Happy "National Zinfandel Day"! Celebrated the third Wednesday of November every year, it is the perfect time to indulge in one during the holiday season.
Although Zinfandel—known as Primitivo in Italy—hails from Europe, its most famous incarnations come from the United States. In California, this black grape produces spicy, unctuous, sometimes cringing, dry red wines, which is a positive. A version of Zinfandel, known as white Zinfandel, which is sweet and extremely popular in the United States. White Zinfandel is actually a rosé made from red Zinfandel grapes. It was created accidentally at Sutter Home during the 1970s, when a batch of must, bled from a red-wine fermentation, failed to ferment dry. In other words, it’s sweet rosé made by the saignee method.
It transcended its humble beginning to become a U.S. phenomenon. Most examples have a few grams of residual sugar, like the five grams in Barefoot's bottling. The wines taste juicy, fruity and overtly sweet, with notes of strawberry, watermelon, raspberry and spice. For some, it’s a beloved wine that’s cheap, sweet and easy-drinking. For others, it’s the reason behind consumer hesitation to embrace rosé, as many associated pink wine with a candied drink. Zinfandel’s deep-hued and flavorful berries make it well-suited to rosé winemaking.
In the vineyard, Zinfandel is a black grape with thin skin. Grapes grow in large, compact cones with berries of varying ripeness levels. Because grapes ripen at different times, the resulting wines can have a mix of dried and fresh fruit flavors, however some winemakers hand select the berries to hone the flavor profile. The grape thrives in warm, dry climates and can produce wines that are close to 20% alcohol-by-volume (abv). Wines are often made from old vines that have matured in the vineyard for as long as a century.
Zinfandel can be vinified into red and rosé wines. Red wines are red-purple in color, and display a signature spice profile, as well as jammy red fruits, like blueberries, blackberries and raspberries.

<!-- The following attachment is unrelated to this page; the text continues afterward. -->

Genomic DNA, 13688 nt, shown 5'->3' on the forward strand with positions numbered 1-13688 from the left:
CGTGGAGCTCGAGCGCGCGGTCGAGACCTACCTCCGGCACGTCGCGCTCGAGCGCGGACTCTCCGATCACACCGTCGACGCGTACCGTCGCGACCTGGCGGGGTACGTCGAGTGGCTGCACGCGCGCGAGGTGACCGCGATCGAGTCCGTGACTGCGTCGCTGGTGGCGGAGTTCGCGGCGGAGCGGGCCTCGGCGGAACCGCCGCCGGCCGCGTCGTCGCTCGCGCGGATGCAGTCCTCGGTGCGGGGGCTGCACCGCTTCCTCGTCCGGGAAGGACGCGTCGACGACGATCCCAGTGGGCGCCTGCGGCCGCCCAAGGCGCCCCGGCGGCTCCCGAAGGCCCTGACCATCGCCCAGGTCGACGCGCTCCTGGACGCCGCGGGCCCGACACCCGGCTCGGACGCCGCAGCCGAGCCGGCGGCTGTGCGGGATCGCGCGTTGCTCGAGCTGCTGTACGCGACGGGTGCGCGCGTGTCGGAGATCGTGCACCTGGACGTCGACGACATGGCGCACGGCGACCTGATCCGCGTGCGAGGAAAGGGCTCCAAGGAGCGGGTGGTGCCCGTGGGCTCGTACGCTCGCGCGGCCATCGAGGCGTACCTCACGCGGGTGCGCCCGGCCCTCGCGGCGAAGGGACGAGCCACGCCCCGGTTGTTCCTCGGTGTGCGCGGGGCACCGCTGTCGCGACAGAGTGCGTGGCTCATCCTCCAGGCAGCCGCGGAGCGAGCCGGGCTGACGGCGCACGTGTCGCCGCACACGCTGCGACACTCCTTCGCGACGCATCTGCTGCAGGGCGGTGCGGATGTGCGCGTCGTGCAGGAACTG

Production of Zinfandel began to surge in California during the 1840s. It is now grown across the state, with notable examples coming from Napa, Sonoma, the Sierra Foothills, Amador County and Paso Robles. Styles vary among these regions, with some of the hotter climates yielding powerful wines with muscle and depth. Try the "old vine" Zinfandels in Lodi region in Cali.
Known as Primitivo in Italy, the grape is most well known in the southern region of Puglia. The generally warm climate of the area produces richly fruited wines that show lots of jammy cherry and blackberry tones, alongside lifted accents of spice, violet and orange rind. The most well-known expression from Puglia is Primitivo di Manduria, which is from a region that sits alongside the Ionian Sea. There are the richest, broadest examples from an area. In more central Puglia, Primitivo from the Gioia del Colle appellation can be lighter and more elegant in style. Well-priced, accessible options abound in the Salento Indicazione Geografica Tipica (IGT).
Grapes are picked early and fermented dry in stainless steel to retain freshness and bright fruit character. This style is similar to Primitivo-based rosatos from Southern Italy. Because Zin/Primitivo grapes have deep color, it only takes a few minutes for skins to turn a wine the color of azaleas. Wines taste of red berries and watermelon, but with more citrus and herb notes like mint. The best versions are crisp and invigorating.
The grape originated in Croatia, where it is known as Crljenak Kaštelanski. From there, it spread to southern Italy. Italian immigrants brought the vine to the United States, where it eventually became widely planted in California.